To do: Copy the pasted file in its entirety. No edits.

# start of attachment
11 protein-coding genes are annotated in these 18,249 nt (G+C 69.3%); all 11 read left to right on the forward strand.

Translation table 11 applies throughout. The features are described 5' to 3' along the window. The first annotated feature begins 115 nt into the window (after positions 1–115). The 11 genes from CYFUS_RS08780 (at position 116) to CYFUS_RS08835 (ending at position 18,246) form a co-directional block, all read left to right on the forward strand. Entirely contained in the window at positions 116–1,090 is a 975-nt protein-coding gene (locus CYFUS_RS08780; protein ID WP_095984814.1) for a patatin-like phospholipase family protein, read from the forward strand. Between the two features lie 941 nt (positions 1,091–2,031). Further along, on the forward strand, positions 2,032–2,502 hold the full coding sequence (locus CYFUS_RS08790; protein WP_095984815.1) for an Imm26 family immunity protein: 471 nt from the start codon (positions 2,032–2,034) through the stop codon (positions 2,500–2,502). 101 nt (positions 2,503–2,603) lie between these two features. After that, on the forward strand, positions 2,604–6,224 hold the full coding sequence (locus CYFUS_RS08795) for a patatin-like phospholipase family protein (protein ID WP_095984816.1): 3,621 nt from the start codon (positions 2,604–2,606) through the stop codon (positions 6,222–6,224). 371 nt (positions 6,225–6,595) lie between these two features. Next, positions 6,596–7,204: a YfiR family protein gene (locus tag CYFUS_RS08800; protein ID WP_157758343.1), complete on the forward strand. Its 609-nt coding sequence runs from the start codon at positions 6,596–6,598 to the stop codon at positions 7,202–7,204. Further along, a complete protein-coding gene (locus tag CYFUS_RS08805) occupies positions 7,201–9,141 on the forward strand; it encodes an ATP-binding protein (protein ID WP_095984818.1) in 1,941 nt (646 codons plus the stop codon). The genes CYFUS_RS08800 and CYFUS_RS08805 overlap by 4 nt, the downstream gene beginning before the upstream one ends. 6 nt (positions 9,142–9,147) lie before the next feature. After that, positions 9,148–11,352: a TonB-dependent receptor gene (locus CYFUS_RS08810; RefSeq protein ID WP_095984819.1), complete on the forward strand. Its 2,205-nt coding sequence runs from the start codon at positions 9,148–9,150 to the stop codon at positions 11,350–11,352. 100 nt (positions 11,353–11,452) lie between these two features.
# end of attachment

11 protein-coding genes are annotated in these 18,249 nt (G+C 69.3%); all 11 read left to right on the forward strand.

Translation table 11 applies throughout. The features are described 5' to 3' along the window. The first annotated feature begins 115 nt into the window (after positions 1–115). The 11 genes from CYFUS_RS08780 (at position 116) to CYFUS_RS08835 (ending at position 18,246) form a co-directional block, all read left to right on the forward strand. Entirely contained in the window at positions 116–1,090 is a 975-nt protein-coding gene (locus CYFUS_RS08780; protein ID WP_095984814.1) for a patatin-like phospholipase family protein, read from the forward strand. Between the two features lie 941 nt (positions 1,091–2,031). Further along, on the forward strand, positions 2,032–2,502 hold the full coding sequence (locus CYFUS_RS08790; protein WP_095984815.1) for an Imm26 family immunity protein: 471 nt from the start codon (positions 2,032–2,034) through the stop codon (positions 2,500–2,502). 101 nt (positions 2,503–2,603) lie between these two features. After that, on the forward strand, positions 2,604–6,224 hold the full coding sequence (locus CYFUS_RS08795) for a patatin-like phospholipase family protein (protein ID WP_095984816.1): 3,621 nt from the start codon (positions 2,604–2,606) through the stop codon (positions 6,222–6,224). 371 nt (positions 6,225–6,595) lie between these two features. Next, positions 6,596–7,204: a YfiR family protein gene (locus tag CYFUS_RS08800; protein ID WP_157758343.1), complete on the forward strand. Its 609-nt coding sequence runs from the start codon at positions 6,596–6,598 to the stop codon at positions 7,202–7,204. Further along, a complete protein-coding gene (locus tag CYFUS_RS08805) occupies positions 7,201–9,141 on the forward strand; it encodes an ATP-binding protein (protein ID WP_095984818.1) in 1,941 nt (646 codons plus the stop codon). The genes CYFUS_RS08800 and CYFUS_RS08805 overlap by 4 nt, the downstream gene beginning before the upstream one ends. 6 nt (positions 9,142–9,147) lie before the next feature. After that, positions 9,148–11,352: a TonB-dependent receptor gene (locus CYFUS_RS08810; RefSeq protein ID WP_095984819.1), complete on the forward strand. Its 2,205-nt coding sequence runs from the start codon at positions 9,148–9,150 to the stop codon at positions 11,350–11,352. 100 nt (positions 11,353–11,452) lie between these two features.